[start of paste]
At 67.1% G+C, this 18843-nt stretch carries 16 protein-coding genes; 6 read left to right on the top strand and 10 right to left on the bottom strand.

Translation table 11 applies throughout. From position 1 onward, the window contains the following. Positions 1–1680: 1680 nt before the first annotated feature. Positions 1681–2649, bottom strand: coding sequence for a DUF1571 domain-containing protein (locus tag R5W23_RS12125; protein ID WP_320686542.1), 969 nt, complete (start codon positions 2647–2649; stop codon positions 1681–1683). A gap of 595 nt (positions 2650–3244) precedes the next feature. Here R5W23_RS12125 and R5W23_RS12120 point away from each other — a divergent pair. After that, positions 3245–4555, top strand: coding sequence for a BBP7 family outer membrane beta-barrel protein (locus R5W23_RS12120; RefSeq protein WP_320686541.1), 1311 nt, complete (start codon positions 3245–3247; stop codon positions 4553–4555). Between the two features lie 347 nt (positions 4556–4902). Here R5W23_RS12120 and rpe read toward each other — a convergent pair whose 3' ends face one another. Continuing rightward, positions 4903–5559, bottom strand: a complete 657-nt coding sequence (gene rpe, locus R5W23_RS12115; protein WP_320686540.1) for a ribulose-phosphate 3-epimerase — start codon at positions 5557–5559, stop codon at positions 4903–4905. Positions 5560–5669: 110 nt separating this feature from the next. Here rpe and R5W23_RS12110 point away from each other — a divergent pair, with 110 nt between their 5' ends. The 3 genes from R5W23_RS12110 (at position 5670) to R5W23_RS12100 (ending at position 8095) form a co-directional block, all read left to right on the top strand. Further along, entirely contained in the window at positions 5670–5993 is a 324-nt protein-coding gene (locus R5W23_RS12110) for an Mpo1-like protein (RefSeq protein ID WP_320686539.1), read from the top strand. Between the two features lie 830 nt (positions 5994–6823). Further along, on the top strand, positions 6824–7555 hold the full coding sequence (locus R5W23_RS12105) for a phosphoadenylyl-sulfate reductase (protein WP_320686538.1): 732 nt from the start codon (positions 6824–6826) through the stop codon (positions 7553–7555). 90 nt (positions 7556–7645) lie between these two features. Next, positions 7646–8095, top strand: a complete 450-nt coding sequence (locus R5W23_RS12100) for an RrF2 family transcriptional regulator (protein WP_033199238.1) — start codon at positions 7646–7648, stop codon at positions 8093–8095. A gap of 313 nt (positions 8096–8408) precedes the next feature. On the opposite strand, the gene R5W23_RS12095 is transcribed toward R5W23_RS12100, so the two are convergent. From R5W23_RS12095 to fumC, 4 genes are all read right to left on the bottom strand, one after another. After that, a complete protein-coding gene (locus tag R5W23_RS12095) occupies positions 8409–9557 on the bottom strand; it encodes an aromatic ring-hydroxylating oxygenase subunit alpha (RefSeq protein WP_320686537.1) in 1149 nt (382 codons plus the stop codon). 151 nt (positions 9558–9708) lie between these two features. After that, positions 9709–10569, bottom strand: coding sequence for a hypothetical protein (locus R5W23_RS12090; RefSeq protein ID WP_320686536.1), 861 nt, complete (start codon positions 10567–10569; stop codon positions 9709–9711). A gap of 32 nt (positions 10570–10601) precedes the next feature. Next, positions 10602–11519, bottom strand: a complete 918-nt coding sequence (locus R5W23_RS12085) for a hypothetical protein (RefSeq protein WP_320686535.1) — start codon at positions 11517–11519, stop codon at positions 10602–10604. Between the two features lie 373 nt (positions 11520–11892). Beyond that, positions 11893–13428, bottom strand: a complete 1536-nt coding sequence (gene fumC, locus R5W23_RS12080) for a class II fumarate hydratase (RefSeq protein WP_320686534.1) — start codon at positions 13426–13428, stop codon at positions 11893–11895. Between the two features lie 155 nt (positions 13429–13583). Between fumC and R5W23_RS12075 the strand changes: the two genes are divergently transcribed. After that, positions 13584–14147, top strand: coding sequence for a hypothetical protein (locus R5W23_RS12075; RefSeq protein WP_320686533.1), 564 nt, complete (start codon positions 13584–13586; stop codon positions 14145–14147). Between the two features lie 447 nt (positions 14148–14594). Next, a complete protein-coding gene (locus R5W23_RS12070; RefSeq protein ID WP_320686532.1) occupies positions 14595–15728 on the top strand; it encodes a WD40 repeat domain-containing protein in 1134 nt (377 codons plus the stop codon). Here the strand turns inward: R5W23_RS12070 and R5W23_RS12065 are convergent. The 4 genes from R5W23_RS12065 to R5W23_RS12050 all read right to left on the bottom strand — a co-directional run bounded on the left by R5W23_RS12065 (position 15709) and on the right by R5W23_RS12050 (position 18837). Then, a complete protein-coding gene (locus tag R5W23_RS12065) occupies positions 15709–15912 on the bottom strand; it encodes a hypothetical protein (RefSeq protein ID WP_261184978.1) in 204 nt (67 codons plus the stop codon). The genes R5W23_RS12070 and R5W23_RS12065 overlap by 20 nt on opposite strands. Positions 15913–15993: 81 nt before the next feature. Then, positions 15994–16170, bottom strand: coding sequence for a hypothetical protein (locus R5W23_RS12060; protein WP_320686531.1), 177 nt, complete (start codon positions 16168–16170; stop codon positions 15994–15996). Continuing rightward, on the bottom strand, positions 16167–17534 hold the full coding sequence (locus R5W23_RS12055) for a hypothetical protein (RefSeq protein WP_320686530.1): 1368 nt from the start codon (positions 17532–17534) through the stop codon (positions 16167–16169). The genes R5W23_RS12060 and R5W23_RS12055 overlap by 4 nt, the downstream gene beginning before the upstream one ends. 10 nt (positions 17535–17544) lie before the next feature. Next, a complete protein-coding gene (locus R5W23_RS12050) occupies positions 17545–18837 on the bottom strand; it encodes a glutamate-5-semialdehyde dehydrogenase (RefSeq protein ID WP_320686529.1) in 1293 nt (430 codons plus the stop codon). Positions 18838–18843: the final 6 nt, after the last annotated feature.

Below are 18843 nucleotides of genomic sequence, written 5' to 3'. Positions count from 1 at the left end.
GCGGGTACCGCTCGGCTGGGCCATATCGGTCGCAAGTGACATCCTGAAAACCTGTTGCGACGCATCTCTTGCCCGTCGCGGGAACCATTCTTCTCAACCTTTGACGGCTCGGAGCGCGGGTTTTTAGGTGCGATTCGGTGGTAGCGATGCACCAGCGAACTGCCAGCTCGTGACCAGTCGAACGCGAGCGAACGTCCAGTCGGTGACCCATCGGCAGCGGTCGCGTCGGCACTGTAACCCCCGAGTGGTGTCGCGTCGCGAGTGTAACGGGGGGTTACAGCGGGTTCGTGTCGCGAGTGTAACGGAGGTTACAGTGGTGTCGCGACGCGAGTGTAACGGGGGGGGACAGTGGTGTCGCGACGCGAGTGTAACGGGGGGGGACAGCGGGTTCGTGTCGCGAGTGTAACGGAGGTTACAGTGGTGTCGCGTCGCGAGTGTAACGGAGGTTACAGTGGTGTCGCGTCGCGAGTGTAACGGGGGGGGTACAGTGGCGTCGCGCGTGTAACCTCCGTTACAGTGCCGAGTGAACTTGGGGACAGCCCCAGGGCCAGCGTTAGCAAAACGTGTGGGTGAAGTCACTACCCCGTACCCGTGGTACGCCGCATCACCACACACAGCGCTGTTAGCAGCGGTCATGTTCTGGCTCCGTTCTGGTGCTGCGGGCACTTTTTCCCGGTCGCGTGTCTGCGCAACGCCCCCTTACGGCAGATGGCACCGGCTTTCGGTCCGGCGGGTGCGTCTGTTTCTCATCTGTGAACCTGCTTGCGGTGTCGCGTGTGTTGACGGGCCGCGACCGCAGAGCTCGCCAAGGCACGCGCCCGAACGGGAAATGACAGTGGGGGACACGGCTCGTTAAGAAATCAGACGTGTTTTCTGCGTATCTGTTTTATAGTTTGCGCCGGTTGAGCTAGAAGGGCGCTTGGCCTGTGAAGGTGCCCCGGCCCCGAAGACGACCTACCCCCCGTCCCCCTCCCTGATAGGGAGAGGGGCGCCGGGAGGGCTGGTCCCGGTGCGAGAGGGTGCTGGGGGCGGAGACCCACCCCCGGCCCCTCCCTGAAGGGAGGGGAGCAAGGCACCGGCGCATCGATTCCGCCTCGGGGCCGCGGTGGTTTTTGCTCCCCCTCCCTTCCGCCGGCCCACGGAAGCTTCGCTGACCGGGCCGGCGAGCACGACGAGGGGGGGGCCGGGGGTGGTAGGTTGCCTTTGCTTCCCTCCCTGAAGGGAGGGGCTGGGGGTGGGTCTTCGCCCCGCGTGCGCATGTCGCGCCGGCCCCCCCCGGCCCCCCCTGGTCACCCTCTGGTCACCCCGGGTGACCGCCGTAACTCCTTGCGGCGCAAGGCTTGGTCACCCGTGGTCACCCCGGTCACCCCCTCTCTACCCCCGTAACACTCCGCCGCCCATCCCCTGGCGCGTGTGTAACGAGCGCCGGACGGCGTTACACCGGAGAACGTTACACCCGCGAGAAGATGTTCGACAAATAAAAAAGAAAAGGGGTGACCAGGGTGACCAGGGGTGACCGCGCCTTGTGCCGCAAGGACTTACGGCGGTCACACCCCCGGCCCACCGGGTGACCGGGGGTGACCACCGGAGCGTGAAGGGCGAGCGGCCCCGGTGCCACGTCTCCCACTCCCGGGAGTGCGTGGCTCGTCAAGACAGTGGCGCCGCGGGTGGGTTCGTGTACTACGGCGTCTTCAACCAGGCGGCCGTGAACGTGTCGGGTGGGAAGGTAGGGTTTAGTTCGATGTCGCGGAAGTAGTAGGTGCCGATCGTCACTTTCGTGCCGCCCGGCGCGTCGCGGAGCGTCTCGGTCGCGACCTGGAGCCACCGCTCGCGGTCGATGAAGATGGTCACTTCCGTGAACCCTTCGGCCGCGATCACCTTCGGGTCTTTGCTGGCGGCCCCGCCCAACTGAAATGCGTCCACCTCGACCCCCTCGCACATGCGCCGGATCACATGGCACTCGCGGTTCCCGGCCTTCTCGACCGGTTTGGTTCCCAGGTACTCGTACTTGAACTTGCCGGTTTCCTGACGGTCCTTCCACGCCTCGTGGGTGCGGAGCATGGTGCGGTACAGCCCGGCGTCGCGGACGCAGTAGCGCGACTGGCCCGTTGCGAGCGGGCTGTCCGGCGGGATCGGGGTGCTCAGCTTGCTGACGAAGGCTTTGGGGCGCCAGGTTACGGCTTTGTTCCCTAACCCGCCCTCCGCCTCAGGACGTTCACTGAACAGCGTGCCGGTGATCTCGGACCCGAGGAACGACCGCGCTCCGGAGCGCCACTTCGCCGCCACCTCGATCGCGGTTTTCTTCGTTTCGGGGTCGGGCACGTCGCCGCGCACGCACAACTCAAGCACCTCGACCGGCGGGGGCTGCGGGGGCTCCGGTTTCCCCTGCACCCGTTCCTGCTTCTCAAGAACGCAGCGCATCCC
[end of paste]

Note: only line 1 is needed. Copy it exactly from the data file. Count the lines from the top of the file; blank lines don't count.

At 67.1% G+C, this 18843-nt stretch carries 16 protein-coding genes; 6 read left to right on the top strand and 10 right to left on the bottom strand.